Oysters out of the cage.
Oysters out of the cage.
Getting ready to roast.
Getting ready to bake.
The finished product.
The finished product.

We lost a few oysters to predation- mostly crabs- and with the number that have been consumed, we likely have about 200 left in the cage. Hopefully we’ll be getting some more ‘oyster babies’ soon and starting the process over again.

The remaining oysters floating off of our dock.
The remaining oysters floating off of our dock.

Eating Local Seafood in Virginia and California

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By Gary Greenwood

My wife and I are trying to not only eat a lot of fish, but locally caught fish and other seafood. So, in early July we enjoyed a perfect Sunday evening at Merroir, an oyster café in Topping, on the south side of the Rappahannock. The roast oysters were very local, and delicious. We also enjoyed Skate for our main course. Skate (probably Cownose Ray), is fairly common in the Chesapeake Bay in the summer. This one was prepared piccata-style, and it was delicious.

Roast oysters at Merroir.
Roast oysters at Merroir.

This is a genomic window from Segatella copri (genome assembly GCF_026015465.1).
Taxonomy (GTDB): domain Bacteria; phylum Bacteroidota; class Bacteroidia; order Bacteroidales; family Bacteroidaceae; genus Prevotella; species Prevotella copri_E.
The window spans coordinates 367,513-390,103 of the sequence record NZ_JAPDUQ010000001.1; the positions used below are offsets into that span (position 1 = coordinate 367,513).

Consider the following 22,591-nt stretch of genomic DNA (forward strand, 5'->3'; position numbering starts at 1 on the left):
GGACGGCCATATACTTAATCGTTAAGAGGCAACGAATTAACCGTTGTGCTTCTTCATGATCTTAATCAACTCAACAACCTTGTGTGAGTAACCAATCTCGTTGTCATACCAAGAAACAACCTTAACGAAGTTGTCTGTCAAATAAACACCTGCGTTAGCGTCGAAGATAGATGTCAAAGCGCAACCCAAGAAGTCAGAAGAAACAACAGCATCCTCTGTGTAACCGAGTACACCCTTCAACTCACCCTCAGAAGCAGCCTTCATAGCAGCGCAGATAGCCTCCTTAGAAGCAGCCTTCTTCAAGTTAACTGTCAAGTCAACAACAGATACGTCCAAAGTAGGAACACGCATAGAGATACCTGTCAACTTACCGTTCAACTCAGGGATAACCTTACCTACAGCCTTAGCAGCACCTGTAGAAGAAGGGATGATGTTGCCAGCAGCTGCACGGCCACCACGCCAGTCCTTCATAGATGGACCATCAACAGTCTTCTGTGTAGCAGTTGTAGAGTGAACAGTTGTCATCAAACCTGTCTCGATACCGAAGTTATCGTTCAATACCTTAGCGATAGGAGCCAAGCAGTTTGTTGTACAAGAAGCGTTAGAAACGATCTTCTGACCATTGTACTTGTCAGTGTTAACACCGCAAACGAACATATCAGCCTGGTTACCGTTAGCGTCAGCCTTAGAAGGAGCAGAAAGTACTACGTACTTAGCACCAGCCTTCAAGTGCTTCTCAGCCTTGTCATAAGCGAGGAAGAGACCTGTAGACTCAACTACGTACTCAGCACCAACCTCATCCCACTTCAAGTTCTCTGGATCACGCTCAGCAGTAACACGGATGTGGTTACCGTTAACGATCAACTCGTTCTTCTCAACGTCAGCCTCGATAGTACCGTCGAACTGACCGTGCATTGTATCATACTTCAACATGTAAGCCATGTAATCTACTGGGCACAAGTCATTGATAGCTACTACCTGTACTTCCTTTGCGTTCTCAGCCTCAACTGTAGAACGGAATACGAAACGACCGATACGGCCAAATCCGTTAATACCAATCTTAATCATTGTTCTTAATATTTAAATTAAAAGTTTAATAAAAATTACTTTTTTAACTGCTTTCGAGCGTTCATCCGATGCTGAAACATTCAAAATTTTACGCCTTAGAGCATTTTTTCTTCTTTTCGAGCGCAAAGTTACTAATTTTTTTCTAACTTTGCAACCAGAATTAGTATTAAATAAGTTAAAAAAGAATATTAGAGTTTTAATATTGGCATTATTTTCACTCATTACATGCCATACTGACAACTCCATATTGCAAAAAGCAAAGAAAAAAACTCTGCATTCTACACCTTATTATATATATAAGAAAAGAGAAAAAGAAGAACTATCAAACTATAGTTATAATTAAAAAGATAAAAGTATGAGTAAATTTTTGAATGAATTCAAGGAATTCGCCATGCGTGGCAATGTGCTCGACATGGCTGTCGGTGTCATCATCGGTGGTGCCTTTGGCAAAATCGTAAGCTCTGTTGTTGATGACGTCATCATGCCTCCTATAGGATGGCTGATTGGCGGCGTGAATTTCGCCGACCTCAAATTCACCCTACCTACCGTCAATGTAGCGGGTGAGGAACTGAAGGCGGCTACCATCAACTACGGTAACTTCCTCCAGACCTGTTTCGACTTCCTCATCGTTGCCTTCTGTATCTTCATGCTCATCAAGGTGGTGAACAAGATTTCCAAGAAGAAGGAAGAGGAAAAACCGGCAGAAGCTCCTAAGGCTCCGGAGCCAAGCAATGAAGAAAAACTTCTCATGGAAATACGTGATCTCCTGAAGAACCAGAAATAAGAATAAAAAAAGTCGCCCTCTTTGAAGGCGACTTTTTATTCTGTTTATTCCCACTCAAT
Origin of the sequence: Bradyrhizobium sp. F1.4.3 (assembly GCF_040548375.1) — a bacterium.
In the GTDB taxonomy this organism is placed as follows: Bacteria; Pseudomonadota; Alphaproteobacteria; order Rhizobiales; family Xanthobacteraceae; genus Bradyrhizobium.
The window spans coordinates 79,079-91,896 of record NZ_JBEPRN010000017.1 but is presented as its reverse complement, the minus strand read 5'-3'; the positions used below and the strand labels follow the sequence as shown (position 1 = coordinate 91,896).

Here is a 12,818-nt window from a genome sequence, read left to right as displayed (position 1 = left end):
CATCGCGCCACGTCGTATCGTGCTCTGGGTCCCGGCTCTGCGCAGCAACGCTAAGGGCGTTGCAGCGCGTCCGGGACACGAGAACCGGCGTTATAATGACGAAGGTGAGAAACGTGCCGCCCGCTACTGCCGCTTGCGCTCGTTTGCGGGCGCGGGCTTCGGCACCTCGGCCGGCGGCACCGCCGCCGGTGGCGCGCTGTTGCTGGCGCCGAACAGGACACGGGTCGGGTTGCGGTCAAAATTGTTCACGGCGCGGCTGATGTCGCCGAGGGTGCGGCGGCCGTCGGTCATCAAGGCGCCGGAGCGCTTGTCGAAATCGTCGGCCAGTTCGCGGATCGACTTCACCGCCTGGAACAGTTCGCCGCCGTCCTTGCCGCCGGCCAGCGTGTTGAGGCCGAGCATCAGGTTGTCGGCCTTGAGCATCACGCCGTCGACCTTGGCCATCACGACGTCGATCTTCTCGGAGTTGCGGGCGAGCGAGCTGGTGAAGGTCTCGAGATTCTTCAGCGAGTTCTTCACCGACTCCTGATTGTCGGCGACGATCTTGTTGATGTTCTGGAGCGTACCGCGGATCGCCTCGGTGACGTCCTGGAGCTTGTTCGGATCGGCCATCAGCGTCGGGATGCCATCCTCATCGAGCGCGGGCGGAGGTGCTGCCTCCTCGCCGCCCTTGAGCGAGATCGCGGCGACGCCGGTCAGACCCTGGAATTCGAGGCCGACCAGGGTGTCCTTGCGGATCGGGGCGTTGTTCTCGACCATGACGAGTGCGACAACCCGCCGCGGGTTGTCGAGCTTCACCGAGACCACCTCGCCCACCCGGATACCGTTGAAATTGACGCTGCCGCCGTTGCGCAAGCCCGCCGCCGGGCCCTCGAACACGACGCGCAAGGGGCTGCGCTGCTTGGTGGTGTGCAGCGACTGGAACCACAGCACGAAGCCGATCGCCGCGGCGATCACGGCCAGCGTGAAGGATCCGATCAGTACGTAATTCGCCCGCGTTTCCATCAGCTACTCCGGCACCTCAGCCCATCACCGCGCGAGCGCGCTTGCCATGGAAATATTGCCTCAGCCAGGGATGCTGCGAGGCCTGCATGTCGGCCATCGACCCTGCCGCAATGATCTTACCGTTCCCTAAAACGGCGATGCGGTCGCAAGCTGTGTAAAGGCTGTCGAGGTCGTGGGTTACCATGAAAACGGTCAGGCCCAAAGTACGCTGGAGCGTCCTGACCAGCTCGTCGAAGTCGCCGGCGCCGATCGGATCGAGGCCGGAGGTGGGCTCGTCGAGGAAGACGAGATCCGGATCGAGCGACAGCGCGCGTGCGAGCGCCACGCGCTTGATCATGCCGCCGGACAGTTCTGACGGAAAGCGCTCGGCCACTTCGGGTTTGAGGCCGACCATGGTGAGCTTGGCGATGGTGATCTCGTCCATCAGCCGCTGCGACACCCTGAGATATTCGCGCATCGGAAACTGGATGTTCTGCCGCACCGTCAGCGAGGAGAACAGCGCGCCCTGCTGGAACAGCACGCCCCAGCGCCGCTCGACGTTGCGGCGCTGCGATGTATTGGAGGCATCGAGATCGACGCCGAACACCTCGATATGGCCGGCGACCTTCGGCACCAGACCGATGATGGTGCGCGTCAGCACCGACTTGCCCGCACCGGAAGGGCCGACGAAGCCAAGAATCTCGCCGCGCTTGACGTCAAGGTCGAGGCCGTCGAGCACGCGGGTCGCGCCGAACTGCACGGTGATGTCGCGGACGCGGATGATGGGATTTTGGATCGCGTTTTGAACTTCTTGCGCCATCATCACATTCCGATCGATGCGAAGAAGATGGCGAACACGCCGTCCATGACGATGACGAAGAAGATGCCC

Cownose Rays are not considered invasive in the bay. Unfortunately, they enjoy young crabs and oysters, just as we do. Not many restaurants serve them, perhaps because they are a little hard to catch. We recommend you try it if you do see it on the menu.

Toward the end of July, we headed to northern California for a wedding. We chose to extend our trip in order to enjoy more of the wine and local seafood. We found wonderful local seafood wherever we went. We had a great lunch at Bouchon in Napa, and then headed over to Jenner for a couple of great meals at River’s End, overlooking the point where the Russian River meets the Pacific. Further up the coast we found Mendocino’s Café Beaujolais charming, with delicious food. Perhaps the nicest surprise was recommended by Blake, the river guide from Catch-a-Canoe who took us up the Big River to look at seals and third growth redwoods along the protected shoreline. Blake suggested we try Wild Fish at Little River. There we enjoyed excellent Halibut and Albacore tuna in a dining room with space for only 20 diners.

The biggest surprise was on our last night in San Francisco, when we went to Hog Island Oyster Company on the Embarcadero. In addition to Pacific oysters from five locations along the coast, they had Rappahannock oysters from Topping on the menu. I guess they are popular in San Francisco, since they were sold out that night. It was exciting to see Chesapeake oysters on the menu of a popular oyster-house in San Francisco.

Preparing fresh oysters at Hog Island.
Preparing fresh oysters at Hog Island.

Ancient Oyster Consumption in the Chesapeake Region